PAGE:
1967 McLaren M4A and M4A/B
Formula Two cars have a tendency to be overlooked simply because the number “two” seems to designate a lower class of driver and car. Scanning the list of hot shoes that drove in that so-called lower class shows the opposite. The Trojan-built M4A/B was the first truly commercial success for McLaren in the open-wheel category and showed it could compete with the F2 cars of Ferrari and Lotus.
1967 McLaren M6A
A whole bushel of firsts for McLaren. The company’s first monocoque Can-Am car, it debuted the McLaren orange that would identify the team cars for the next few years and the first one-two finish as Can-Am Champions for Bruce and Denny Hulme.
1968 McLaren M7A
Everyone remembers their first time. The Formula 1 Belgian Grand Prix at Spa, Bruce finally gets his first win. The Ford Cosworth worked out pretty well too.
1969 McLaren M6GT
McLaren’s attempt at a roadgoing production car that could be homologated for use in GT. A late rules change out of Paris with a requirement of 50 cars as mandated by the FIA ended that idea. Bruce used the prototype to announce his arrival (it was that loud) and an additional three were constructed by Trojan.
1969 McLaren M8B
Pure Can-Am domination resulting in a perfect season, the Gordon Coppuck-penned M8B simply was the best. Saying it was in the details is to give that phrase a whole ’nother meaning.
1970 McLaren M10B
Constructed by Trojan for customers following the success of the M10A in Formula 5000. As much a driver favorite as it was with fans.
1970 McLaren M8D
If ever a team suffered a mixed year, in 1970 it was McLaren. The loss of its founder, namesake and guiding genius would have crushed most others. But Bruce’s spirit persevered, and the team, with Denny Hulme and the M8D, dominated the 1970 Can-Am season. An assist goes out to Dan Gurney, another legend in the making, by stepping in to replace a legend. The M8D may well be the quintessential Can-Am car of all time.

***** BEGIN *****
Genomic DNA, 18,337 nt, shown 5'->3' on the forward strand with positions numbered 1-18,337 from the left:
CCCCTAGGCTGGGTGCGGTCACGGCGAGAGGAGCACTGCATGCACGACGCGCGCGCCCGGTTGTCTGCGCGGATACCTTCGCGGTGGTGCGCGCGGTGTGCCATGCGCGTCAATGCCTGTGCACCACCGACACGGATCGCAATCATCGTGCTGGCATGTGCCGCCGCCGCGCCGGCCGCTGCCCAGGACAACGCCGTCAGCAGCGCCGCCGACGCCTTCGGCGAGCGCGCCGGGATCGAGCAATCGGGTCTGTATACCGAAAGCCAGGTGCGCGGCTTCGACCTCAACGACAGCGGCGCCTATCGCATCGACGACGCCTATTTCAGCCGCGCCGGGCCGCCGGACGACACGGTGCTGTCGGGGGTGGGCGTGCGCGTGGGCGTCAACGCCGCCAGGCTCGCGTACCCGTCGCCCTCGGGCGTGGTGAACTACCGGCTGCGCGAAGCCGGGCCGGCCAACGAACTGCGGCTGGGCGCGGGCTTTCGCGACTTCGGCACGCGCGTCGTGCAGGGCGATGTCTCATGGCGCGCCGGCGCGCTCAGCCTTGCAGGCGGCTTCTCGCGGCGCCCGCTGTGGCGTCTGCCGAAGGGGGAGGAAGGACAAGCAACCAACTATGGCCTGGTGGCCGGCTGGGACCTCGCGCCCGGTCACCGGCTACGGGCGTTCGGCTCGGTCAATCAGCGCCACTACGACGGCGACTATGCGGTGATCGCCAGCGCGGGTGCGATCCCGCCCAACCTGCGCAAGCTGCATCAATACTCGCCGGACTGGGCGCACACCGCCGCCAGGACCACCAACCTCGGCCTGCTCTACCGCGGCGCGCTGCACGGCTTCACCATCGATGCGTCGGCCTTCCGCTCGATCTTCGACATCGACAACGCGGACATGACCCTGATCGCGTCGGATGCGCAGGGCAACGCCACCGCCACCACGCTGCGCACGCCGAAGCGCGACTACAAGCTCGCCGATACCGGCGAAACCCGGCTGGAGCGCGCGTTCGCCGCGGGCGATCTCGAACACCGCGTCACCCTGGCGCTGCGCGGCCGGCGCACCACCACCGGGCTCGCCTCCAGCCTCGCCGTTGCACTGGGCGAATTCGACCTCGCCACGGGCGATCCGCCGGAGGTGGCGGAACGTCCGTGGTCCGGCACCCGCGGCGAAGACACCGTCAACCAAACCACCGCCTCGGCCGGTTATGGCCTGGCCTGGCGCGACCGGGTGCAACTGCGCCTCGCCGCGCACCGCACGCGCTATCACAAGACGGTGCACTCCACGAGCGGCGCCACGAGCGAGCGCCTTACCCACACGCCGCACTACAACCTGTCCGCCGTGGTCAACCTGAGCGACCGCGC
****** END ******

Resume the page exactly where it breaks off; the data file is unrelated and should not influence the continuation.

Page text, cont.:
1972 McLaren M16B
Bruce always wanted one of his cars to win the Indianapolis 500. It took Mark Donohue and Team Penske to oblige and give McLaren the first of three wins as a constructor at the Brickyard.
1972 McLaren M20
The most awesome Can-Am failure ever built. Few normally aspirated race cars in history shook the ground the way the 8.1-liter, aluminum-powered M20 did. The contrast between the quieter turbo power of the Porsche 917/10 could not have been more evident. As the 1972 season would show, McLaren didn’t have the resources to go to battle with Porsche on a consistent basis. Bowing out of Can-Am, the focus now became relentless on open-wheel racing.
1973 McLaren M23
Few F1 cars of the current era can claim the lifespan of the M23. The Gordon Coppuck design went through a series of developmental work on the suspension but used the basic monocoque for three seasons. The addition of Emerson Fittipaldi to the team resulted in a long-standing partnership with Marlboro and the familiar red and white colors were to be among the most memorable for years. Fittipaldi took the World Championship in 1974 and in 1976. Fans were also treated to an incredible battle between the Ferrari 312T of Niki Lauda and the M23 of James Hunt, with Hunt claiming the title at the last race of the season in Japan.
1981 McLaren MP4/1